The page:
Clark Media Productions

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Filtering by Category: Listening

I never thought I would discuss this!?!?

This week's post feels a little gratuitous, but it's a service that I have found quite useful over the past couple of months, so much so that I have been surprised by it!  Thanks for watching and let me know if you've found this useful as well. :)

"Excuse me, sir?  What should I do if I want to make it as a trombone player?"

   Blind Boys of Alabama   Moog factory tour

  Playing with fun toys 

 At a concert the other day, a young man approached me at intermission and, literally, asked me the question above.... 

After I said, "practice", I asked him if he listens to a lot of music.  He said, "not really."

Now, I will admit that I wasn't surprised to find a young player that doesn't listen to a lot of trombone recordings. However, I was surprised that someone who doesn't listen much did have the curiosity to ask the question in the first place. 

It is ABSOLUTELY ESSENTIAL that you, as an aspiring musician, listen to as muc music as your ears and brain can stand. Preferably music that is directly related to the styles in which you want to be fluent. If you play the trombone, and you tell me you've never heard a recording by Joe Alessi, Christian Lindberg, or JJ Johnson, then you have some serious work to do!  I discussed with the young man where he might go to hear great performers: YouTube, iTunes, Amazon, Spotify, etc., and most of it for free!  

The fact of the matter is, you will play the sounds you have in your head. If you can hear it, then you can proceed towards reproducing that sound. 

Second, you should be listening to music that you might think doesn't interest you. Over the past two weeks, I did two things that were eye openers for me: I toured the Moog synthesizer factory in Asheville, NC, and I heard the Blind Boys of Alabama while we were in Birmingham. The Moog tour was interesting because our tour guide, besides giving us a great overview of the history of Moog, pointed me towards some fantastic musicians and bands whose work I discovered I really enjoy, such as Deltron 3030 and Dan the Automator. Those are bands and music styles I would have NEVER discovered on my own!  Likewise, the Blind Boys of Alabama do play a style of music that I already enjoy, gospel, but their live show was so much more than that. Backed by an absolutely fantastic 4-piece band, they played gospel, soul, country, rock, and put on a live show that was as entertaining as it was musically amazing!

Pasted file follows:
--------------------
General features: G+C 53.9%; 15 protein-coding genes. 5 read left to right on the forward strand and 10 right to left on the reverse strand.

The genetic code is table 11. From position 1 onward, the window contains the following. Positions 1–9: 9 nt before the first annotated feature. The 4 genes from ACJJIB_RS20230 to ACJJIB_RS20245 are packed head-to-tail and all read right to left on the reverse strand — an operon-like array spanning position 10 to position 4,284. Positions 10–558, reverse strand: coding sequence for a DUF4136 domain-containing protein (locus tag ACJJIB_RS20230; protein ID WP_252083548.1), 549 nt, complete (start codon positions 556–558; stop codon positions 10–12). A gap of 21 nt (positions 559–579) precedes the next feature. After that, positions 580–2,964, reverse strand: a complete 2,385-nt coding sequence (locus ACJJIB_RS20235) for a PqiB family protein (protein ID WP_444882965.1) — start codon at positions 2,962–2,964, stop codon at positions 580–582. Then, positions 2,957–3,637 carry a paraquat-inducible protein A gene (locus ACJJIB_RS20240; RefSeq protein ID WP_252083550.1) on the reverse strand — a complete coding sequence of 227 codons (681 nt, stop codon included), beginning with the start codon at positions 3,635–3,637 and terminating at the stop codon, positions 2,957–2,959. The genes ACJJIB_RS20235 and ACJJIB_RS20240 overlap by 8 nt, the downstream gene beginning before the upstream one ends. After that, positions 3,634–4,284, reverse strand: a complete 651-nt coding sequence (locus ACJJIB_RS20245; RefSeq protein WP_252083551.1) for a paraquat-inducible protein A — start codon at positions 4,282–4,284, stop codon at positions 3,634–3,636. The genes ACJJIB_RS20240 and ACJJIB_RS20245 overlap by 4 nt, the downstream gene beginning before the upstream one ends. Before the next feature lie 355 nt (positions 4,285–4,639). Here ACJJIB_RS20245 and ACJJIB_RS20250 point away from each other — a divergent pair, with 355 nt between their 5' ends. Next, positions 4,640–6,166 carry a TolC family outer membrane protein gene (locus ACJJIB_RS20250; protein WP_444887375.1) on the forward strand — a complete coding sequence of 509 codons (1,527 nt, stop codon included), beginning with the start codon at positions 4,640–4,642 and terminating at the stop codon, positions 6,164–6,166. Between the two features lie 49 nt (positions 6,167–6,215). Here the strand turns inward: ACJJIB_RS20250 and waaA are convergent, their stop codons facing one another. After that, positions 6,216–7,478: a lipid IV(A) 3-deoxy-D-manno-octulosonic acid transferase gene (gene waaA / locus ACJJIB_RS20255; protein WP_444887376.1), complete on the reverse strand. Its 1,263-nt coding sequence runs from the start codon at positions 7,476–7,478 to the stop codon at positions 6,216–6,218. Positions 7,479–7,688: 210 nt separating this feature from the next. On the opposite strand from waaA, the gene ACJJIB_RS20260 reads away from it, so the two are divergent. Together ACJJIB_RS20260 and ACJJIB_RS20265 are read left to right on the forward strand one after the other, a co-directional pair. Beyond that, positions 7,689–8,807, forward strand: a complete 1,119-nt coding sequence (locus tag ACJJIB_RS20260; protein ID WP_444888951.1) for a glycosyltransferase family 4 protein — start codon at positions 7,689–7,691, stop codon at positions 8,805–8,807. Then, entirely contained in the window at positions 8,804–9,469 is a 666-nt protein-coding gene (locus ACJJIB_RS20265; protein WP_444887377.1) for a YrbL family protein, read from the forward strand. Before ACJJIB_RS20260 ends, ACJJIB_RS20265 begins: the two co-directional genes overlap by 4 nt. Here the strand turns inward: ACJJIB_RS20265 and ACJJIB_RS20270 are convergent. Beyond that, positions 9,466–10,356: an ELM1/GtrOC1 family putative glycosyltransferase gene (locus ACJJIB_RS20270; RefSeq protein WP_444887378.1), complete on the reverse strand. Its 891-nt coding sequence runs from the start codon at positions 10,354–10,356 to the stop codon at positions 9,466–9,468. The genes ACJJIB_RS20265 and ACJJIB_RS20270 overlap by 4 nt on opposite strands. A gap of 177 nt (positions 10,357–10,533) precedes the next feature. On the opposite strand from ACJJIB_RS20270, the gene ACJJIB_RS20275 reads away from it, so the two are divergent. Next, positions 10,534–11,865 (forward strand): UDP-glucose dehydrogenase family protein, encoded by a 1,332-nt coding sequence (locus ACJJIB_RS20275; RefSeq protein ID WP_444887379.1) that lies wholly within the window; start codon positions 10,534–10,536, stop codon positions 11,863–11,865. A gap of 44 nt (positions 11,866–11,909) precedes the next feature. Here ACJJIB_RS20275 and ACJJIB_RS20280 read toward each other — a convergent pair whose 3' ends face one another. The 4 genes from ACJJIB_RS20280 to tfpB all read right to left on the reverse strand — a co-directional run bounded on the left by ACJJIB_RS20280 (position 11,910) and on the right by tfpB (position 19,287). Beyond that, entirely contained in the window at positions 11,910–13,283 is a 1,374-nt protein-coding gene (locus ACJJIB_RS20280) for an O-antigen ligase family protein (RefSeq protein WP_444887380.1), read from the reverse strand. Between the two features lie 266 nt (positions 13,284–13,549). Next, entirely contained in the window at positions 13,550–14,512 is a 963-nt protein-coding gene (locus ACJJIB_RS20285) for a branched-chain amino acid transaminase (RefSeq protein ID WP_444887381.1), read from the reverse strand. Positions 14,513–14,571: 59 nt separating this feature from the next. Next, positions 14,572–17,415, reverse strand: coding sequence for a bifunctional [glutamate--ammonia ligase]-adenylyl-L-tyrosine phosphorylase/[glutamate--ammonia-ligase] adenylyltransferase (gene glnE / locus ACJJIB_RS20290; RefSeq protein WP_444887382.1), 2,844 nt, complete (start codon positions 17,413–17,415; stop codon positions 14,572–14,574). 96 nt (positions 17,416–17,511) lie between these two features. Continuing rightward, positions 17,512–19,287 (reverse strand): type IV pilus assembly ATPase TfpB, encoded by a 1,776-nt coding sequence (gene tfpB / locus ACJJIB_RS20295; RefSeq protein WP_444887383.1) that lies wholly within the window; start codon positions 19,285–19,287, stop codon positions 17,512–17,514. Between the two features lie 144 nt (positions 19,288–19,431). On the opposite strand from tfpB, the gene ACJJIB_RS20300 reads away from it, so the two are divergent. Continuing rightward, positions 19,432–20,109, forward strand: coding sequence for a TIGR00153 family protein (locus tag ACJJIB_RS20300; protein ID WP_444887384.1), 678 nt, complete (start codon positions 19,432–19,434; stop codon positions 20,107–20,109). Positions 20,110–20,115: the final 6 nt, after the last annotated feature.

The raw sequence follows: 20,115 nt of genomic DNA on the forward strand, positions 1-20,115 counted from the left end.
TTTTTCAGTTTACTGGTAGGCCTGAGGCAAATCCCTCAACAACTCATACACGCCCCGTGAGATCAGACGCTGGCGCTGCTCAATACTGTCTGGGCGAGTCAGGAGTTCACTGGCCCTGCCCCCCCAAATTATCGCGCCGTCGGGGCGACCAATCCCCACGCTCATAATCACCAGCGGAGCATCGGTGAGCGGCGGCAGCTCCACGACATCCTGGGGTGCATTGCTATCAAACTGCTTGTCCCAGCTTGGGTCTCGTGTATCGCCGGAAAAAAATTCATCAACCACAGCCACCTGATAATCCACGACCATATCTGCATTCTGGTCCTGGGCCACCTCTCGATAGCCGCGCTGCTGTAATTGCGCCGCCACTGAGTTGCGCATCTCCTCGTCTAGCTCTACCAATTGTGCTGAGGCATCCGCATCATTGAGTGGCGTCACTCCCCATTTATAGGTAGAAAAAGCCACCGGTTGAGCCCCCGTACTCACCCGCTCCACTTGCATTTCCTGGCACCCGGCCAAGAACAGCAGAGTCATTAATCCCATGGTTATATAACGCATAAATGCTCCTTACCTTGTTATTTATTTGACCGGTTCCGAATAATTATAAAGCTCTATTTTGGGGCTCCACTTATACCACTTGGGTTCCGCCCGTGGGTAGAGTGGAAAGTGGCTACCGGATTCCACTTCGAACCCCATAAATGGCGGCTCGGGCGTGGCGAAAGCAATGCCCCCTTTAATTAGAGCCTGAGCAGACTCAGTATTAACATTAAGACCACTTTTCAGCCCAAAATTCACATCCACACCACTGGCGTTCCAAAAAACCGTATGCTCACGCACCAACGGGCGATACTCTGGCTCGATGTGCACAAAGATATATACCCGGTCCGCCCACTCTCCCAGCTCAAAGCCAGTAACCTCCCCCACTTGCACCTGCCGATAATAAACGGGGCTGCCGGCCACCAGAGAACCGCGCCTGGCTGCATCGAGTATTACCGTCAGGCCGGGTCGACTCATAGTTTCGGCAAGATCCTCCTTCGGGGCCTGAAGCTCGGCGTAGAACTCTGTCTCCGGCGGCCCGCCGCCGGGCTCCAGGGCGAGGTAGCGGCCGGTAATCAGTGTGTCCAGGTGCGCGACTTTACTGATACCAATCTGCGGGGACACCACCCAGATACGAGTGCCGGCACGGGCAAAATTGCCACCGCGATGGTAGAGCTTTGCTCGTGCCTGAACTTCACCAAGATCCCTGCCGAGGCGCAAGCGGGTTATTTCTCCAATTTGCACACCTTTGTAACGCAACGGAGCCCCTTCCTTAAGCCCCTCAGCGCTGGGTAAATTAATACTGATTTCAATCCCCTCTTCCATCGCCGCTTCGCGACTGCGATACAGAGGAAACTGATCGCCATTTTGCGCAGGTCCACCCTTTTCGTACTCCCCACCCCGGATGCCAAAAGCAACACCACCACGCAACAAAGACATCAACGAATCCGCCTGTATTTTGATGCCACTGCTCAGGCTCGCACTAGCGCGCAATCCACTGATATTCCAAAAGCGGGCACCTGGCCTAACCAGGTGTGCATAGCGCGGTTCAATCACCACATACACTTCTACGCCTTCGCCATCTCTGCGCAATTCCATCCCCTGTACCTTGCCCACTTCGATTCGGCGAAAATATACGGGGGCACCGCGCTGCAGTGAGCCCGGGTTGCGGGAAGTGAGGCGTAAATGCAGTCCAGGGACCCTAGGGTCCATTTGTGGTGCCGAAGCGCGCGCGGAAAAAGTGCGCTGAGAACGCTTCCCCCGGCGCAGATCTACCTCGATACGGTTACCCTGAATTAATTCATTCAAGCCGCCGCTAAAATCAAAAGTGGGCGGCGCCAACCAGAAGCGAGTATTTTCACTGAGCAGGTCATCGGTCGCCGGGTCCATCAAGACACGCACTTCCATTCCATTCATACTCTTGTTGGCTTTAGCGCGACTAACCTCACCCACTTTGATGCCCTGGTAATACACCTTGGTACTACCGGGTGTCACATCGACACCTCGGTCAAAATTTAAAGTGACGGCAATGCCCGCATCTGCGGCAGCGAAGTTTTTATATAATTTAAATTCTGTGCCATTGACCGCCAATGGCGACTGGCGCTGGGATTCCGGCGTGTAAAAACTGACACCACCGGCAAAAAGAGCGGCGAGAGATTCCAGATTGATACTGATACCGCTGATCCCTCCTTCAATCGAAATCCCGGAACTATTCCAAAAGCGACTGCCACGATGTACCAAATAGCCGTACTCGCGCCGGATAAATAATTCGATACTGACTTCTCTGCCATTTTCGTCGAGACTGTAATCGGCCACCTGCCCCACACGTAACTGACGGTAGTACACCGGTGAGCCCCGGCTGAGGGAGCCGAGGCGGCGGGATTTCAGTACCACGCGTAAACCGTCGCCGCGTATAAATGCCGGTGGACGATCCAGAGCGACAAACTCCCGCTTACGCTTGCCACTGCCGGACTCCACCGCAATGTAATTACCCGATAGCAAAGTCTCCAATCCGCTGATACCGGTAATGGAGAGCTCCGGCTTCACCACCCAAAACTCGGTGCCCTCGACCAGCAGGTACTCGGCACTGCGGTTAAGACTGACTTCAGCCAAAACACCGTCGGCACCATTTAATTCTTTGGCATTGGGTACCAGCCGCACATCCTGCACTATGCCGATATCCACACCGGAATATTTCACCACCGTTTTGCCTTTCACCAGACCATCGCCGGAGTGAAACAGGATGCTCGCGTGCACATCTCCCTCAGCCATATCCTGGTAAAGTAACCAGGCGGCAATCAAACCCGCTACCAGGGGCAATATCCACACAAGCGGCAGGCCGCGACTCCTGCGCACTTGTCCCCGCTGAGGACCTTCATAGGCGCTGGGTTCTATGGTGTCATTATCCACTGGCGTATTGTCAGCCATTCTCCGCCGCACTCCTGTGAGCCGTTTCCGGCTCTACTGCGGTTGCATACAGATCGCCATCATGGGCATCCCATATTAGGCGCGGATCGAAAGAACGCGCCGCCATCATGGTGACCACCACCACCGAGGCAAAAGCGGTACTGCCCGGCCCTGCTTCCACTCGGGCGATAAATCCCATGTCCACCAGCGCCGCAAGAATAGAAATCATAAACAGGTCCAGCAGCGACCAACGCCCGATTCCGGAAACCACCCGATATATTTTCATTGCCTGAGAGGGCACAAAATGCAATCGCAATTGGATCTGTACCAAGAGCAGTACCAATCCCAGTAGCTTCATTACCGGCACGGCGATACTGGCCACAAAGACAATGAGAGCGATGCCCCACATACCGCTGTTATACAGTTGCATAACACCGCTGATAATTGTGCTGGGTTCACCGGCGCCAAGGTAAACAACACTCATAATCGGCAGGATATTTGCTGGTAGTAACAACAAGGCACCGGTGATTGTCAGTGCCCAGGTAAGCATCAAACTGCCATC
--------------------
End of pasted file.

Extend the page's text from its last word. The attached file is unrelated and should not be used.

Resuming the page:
So, listen, listen, listen. No excuses!  That is, IF you want to improve and broaden your horizons.... :)

Yours virtually,


Blind Boys of Alabama Bombassic Deltron 3030

Listening Lately

Here goes... I've been getting back into some more listening the past week or so... Here's what I'm into lately... Sean Rowe - Sean has a new EP out, called Her Songs.  I especially like "Ode to Divorce" and "Soldier's Song".  "EP" is a little misleading since there is a video to go with each of the 6 tunes on the album.  Great stuff.

The Gaslight Anthem - I listened to the '59 Sound so much I got sick of it... I just realized this band has a few albums out since then!  The latest is Get Hurt.  I really like their sound!

Death Cab for Cutie - Kintsugi - I just love this album.  Still listening to it.  Bought tickets to their show at Merriweather Post Pavilion on September 13.

Valor Brass - yep, our album made it's way to my doorstep yesterday.  Currently available here.  We are thrilled with the sound from our engineer, Ed Kelly, at Cedar Knoll Media.  Phil Snedecor, longtime director and trumpeter of Washington Symphonic Brass was our producer.


Berlin Philharmonic - I recently bought a one-week ticket to Berlin's Digital Concert Hall.  Wow, what an experience!  I binge-watched a number of pieces and concerts over the past week... check out their recent Mahler 5 with a new trumpet concerto called Aerial performed by Swedish virtuoso Hakan Hardenburger.  There is also a great interview with Hakan and conductor, Andris Nelsons, given by Sarah Willis.  I also enjoyed immensely the Wagner set from Siegfried/Gotterdammerung conducted by Daniele Gatti.  $180 for a one-year ticket is quite a bargain when you see what you have access to on the Digital Concert Hall.  Finally, check out a great behind the scenes tour of their production setup.  Cool!

Alright, one more thing.  This is cool.  Great tune, performing, and possibly the best horn section name ever... Tim Akers and the Smoking Section.  The tune is "Uptown Funk".  Enjoy.


The Virtual Trombonist

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